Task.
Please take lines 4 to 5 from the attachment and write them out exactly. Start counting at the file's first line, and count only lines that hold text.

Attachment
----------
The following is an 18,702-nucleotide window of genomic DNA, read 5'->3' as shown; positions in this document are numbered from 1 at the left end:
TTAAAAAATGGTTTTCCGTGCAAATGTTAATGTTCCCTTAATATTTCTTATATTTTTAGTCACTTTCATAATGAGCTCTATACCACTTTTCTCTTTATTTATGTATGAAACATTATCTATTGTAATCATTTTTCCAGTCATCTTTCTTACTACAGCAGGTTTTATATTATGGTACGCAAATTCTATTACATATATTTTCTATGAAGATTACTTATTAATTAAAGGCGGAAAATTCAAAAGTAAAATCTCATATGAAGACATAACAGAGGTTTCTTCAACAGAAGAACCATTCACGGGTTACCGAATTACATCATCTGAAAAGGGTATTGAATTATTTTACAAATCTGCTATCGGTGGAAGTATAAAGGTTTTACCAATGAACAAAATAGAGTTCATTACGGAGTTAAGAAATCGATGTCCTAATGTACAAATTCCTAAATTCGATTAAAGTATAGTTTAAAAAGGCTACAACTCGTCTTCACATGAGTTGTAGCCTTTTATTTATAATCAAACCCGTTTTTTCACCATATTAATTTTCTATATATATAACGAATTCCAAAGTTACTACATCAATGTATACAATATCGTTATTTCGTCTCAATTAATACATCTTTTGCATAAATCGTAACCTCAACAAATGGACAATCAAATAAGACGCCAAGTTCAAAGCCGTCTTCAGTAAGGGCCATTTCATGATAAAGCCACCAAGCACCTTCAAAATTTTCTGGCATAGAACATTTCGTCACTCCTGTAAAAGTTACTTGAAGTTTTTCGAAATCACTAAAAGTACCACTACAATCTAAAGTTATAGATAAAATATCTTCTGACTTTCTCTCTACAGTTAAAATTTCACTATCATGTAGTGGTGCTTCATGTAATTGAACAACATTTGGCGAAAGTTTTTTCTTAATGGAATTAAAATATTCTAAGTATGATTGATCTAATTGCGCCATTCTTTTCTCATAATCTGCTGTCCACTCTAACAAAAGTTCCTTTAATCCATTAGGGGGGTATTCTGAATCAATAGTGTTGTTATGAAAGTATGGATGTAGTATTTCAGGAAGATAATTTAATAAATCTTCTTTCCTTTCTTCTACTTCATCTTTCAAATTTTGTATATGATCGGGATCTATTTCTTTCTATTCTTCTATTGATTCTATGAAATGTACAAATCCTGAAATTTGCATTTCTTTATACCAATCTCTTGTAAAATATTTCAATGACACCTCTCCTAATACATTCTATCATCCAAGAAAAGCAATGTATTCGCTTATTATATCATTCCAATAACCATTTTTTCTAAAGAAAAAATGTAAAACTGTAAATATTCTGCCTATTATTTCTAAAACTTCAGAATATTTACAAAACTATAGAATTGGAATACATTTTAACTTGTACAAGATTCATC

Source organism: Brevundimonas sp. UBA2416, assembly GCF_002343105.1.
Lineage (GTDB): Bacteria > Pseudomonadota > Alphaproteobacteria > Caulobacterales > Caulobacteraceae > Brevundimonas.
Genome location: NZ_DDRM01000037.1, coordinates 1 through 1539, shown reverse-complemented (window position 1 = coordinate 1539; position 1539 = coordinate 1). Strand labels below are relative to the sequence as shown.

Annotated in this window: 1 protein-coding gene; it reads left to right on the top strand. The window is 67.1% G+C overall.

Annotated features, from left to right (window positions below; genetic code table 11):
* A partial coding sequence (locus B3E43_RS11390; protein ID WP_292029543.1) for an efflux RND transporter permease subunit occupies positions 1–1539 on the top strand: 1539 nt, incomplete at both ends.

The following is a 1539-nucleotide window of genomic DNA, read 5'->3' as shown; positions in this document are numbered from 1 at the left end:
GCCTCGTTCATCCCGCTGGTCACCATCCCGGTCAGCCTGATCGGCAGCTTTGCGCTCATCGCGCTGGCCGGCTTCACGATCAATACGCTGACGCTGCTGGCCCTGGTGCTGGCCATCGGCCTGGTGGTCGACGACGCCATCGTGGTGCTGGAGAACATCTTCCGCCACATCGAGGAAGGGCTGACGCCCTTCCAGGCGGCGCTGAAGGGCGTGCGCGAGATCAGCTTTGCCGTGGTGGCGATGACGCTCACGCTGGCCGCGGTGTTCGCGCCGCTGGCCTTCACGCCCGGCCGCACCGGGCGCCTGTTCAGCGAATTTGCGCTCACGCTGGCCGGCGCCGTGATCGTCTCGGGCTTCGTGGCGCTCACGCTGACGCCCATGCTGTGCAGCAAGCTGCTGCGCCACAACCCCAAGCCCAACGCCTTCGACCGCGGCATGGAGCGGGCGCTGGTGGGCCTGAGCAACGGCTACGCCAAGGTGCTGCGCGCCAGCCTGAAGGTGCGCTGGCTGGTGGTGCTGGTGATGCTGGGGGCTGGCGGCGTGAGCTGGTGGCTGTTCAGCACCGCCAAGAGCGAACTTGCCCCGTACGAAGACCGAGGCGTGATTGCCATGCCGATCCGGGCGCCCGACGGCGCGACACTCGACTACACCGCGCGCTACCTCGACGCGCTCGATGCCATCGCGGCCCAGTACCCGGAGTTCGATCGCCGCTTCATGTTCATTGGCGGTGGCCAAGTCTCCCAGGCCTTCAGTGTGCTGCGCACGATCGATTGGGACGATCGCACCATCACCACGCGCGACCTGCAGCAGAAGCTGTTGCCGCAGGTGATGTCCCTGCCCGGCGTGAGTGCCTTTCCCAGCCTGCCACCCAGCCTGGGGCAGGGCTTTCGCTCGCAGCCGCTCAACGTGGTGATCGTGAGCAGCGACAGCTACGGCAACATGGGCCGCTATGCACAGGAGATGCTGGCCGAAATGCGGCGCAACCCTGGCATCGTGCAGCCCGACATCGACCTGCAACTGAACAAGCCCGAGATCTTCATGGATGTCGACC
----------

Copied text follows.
Lineage (GTDB): Bacteria > Pseudomonadota > Alphaproteobacteria > Caulobacterales > Caulobacteraceae > Brevundimonas.
Genome location: NZ_DDRM01000037.1, coordinates 1 through 1539, shown reverse-complemented (window position 1 = coordinate 1539; position 1539 = coordinate 1). Strand labels below are relative to the sequence as shown.